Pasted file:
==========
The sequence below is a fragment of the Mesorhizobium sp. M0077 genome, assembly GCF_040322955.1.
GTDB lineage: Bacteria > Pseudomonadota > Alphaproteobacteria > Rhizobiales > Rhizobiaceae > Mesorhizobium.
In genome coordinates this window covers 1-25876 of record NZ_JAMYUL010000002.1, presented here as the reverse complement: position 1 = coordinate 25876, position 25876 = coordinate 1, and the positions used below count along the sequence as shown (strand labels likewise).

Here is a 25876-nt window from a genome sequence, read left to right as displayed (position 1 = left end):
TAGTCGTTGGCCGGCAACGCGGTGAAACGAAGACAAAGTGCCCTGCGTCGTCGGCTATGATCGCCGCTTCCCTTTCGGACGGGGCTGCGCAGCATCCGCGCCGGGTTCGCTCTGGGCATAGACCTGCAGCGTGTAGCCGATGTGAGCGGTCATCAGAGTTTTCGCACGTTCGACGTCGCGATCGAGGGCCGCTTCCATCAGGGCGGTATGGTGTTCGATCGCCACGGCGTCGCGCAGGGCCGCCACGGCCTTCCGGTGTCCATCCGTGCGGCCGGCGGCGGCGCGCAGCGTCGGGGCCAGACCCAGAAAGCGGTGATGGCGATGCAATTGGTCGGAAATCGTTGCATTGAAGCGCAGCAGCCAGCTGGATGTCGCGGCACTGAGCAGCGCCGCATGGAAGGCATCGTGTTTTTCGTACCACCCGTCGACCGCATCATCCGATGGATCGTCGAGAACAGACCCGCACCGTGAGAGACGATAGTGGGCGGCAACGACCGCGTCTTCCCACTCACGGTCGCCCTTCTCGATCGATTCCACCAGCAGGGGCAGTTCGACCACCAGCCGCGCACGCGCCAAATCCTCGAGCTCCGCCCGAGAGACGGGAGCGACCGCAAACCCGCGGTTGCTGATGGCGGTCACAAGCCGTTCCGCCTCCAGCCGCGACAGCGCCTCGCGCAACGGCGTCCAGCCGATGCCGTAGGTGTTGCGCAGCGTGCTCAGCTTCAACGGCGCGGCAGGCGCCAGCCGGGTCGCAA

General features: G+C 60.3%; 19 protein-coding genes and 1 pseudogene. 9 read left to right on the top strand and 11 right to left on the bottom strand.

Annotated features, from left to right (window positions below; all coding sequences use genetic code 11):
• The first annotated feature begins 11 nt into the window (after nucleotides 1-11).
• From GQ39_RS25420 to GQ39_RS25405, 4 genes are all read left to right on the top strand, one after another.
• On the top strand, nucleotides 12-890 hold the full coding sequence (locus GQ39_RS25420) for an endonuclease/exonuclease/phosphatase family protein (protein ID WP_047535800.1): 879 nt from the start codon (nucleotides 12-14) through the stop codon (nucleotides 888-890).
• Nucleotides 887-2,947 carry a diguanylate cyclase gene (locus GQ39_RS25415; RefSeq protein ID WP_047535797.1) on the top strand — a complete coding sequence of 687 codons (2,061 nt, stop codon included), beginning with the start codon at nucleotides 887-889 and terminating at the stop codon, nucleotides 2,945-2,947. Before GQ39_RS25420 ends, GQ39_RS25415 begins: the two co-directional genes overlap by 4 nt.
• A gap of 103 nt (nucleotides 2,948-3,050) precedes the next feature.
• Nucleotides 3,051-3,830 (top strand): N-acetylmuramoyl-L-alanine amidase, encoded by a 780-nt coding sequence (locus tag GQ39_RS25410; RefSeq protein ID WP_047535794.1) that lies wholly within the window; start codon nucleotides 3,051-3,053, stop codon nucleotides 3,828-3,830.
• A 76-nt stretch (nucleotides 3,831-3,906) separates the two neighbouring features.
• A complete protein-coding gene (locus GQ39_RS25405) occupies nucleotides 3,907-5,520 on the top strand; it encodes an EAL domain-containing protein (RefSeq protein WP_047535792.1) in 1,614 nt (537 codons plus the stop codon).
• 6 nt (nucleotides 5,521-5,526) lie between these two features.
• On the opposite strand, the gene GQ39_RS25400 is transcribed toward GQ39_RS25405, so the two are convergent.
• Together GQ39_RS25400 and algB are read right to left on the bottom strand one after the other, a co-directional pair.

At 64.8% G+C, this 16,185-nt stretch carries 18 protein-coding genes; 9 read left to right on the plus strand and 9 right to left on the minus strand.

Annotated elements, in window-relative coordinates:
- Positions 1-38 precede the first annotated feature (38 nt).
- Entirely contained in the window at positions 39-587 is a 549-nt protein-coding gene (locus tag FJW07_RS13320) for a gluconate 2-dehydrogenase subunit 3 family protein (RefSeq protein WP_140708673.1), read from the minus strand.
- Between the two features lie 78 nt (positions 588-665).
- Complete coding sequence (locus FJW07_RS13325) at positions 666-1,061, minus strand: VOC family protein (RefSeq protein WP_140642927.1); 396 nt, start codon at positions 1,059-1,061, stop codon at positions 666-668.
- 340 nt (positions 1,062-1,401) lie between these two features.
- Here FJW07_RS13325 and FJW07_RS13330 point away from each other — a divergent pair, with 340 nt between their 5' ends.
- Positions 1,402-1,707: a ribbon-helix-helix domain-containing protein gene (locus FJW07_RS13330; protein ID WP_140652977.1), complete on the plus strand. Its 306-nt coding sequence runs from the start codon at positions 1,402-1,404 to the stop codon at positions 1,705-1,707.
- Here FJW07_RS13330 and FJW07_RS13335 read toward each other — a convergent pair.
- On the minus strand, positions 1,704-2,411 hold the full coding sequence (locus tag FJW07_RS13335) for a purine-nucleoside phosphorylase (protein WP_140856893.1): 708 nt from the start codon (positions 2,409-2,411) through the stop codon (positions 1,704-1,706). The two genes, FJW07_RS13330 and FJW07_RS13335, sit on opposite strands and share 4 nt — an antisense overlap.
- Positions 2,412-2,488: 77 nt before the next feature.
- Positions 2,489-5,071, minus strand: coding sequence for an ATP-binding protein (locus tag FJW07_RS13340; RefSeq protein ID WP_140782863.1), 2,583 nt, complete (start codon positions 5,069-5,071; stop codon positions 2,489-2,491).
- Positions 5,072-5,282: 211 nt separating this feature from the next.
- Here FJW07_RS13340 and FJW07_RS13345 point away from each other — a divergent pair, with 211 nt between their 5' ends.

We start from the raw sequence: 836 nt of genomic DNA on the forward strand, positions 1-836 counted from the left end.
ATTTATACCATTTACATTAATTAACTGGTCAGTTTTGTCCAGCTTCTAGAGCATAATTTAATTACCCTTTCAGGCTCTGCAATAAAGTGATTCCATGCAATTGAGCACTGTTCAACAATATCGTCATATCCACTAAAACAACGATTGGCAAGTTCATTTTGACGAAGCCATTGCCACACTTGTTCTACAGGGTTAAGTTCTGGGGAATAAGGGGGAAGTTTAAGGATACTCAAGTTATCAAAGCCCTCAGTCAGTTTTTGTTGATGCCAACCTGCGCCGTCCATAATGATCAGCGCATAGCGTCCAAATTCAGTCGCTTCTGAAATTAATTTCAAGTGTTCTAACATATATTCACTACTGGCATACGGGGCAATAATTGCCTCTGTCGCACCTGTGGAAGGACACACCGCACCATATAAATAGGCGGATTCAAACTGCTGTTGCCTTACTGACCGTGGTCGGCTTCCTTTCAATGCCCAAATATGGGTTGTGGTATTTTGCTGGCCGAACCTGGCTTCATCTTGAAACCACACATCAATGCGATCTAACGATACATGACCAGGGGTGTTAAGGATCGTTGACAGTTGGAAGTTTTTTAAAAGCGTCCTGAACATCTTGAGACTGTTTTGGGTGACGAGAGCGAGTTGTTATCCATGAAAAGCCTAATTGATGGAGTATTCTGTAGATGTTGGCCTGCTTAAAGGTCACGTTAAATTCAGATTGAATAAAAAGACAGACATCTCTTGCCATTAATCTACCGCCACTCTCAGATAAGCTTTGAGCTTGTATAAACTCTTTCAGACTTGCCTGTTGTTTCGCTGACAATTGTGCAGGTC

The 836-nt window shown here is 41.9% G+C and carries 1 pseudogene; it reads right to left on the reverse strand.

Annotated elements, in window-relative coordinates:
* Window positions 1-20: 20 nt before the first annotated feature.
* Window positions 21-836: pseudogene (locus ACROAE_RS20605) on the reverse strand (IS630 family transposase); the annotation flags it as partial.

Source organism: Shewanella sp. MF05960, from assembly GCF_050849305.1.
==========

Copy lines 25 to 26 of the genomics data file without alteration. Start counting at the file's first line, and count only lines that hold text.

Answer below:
- 340 nt (positions 1,062-1,401) lie between these two features.
- Here FJW07_RS13325 and FJW07_RS13330 point away from each other — a divergent pair, with 340 nt between their 5' ends.